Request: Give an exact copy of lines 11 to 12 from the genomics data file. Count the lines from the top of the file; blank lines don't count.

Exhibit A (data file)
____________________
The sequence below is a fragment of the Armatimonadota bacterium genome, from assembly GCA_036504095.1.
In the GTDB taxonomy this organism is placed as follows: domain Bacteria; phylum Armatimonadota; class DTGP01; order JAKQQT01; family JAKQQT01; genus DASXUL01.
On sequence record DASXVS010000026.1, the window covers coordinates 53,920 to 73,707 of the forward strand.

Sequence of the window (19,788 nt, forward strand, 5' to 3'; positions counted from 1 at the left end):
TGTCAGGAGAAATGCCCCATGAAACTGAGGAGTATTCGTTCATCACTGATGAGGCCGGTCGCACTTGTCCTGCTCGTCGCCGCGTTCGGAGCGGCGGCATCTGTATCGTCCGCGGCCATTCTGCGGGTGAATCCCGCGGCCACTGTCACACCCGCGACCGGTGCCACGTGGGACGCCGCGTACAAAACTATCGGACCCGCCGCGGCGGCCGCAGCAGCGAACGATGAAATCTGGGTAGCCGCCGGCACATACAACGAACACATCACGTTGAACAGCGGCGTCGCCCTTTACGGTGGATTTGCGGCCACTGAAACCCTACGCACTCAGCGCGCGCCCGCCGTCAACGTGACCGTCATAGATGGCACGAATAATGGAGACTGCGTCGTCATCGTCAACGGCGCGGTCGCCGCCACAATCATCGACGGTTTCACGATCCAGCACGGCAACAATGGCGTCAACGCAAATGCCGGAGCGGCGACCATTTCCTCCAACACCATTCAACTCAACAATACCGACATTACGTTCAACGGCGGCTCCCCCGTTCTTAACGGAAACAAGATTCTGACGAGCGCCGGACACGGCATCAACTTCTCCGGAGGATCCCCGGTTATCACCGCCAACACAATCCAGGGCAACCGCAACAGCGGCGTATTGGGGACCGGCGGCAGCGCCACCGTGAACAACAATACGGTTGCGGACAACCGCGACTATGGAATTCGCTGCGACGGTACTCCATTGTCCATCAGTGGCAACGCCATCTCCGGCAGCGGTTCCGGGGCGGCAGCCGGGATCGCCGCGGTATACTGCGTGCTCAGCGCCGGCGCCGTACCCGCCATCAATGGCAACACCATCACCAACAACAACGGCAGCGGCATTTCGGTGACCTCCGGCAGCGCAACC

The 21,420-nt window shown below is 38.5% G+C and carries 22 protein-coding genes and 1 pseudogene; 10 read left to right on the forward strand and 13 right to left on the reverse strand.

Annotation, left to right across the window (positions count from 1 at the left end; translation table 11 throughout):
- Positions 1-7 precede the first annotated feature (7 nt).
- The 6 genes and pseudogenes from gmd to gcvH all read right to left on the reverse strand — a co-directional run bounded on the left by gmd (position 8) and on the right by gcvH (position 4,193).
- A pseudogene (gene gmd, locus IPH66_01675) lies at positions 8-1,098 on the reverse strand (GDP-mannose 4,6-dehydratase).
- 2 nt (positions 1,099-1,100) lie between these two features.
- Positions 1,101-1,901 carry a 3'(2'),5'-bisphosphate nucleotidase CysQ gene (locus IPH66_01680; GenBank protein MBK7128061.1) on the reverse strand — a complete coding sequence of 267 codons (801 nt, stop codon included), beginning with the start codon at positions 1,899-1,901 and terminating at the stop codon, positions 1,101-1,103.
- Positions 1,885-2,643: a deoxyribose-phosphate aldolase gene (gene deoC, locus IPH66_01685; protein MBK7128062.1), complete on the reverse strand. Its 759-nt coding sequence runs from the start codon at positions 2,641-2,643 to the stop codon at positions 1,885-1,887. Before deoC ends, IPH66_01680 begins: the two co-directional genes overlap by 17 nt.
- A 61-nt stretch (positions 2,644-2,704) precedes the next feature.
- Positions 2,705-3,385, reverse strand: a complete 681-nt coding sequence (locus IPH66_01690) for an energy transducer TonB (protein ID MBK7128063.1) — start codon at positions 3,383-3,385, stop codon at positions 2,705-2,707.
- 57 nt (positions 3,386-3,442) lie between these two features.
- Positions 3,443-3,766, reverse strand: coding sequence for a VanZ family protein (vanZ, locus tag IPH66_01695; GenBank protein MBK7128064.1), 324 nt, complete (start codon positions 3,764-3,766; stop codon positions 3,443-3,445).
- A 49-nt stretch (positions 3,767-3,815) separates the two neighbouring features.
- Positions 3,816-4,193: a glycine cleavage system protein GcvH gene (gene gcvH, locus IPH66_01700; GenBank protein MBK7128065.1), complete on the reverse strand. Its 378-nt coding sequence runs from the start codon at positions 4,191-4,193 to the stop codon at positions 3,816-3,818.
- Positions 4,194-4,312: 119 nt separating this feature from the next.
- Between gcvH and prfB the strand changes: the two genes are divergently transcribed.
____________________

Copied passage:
- 2 nt (positions 1,099-1,100) lie between these two features.
- Positions 1,101-1,901 carry a 3'(2'),5'-bisphosphate nucleotidase CysQ gene (locus IPH66_01680; GenBank protein MBK7128061.1) on the reverse strand — a complete coding sequence of 267 codons (801 nt, stop codon included), beginning with the start codon at positions 1,899-1,901 and terminating at the stop codon, positions 1,101-1,103.